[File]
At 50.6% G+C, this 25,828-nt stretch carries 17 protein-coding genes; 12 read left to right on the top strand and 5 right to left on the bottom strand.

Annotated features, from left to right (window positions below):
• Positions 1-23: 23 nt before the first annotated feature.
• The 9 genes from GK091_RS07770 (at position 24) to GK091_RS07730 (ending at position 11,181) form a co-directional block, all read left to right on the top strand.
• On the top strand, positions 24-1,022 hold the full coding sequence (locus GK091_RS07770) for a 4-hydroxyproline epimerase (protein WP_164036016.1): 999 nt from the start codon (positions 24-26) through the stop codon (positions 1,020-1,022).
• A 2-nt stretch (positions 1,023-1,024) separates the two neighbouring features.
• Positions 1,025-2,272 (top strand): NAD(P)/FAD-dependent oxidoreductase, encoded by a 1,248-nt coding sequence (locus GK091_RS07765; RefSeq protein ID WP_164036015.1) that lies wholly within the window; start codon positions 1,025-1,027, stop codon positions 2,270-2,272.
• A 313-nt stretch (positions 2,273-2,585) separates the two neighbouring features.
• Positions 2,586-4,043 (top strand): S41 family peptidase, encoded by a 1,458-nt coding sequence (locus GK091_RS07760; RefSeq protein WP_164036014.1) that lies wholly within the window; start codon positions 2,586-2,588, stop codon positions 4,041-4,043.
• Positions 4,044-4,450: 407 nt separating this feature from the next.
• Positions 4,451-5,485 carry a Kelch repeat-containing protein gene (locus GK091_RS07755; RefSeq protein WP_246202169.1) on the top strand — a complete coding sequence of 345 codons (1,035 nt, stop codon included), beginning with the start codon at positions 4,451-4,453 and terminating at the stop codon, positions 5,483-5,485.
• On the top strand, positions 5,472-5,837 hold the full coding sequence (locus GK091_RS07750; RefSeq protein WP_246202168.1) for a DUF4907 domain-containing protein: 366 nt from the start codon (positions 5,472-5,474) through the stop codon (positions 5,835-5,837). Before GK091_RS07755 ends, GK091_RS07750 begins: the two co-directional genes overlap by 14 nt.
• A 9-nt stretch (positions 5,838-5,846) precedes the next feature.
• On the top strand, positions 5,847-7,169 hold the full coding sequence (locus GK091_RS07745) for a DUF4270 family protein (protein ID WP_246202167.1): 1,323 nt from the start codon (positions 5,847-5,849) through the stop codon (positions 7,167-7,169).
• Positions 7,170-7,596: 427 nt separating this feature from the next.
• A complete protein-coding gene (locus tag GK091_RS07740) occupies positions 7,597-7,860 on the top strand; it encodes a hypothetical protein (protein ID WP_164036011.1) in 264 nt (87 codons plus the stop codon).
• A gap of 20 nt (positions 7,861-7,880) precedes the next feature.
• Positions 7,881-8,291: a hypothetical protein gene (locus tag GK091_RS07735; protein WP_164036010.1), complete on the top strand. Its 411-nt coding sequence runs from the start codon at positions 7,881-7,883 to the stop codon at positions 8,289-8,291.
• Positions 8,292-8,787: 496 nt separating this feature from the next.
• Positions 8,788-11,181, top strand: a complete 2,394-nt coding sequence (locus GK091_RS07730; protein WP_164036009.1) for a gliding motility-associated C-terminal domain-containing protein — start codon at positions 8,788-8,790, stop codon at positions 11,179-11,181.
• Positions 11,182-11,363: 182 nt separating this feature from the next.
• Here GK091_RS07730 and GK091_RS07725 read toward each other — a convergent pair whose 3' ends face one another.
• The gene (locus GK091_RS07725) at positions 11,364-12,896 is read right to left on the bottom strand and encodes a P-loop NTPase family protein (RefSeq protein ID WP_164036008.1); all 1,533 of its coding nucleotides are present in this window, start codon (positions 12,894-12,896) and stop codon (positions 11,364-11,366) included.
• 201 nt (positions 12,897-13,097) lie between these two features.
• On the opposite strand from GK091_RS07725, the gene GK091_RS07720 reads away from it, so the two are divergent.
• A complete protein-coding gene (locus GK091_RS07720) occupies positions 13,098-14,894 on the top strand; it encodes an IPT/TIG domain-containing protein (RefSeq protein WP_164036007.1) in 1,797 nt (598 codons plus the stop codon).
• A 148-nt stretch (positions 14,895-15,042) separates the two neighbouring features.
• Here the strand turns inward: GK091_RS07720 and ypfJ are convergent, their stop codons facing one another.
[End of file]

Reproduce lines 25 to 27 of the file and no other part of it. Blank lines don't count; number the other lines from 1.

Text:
• On the opposite strand from GK091_RS07725, the gene GK091_RS07720 reads away from it, so the two are divergent.
• A complete protein-coding gene (locus GK091_RS07720) occupies positions 13,098-14,894 on the top strand; it encodes an IPT/TIG domain-containing protein (RefSeq protein WP_164036007.1) in 1,797 nt (598 codons plus the stop codon).
• A 148-nt stretch (positions 14,895-15,042) separates the two neighbouring features.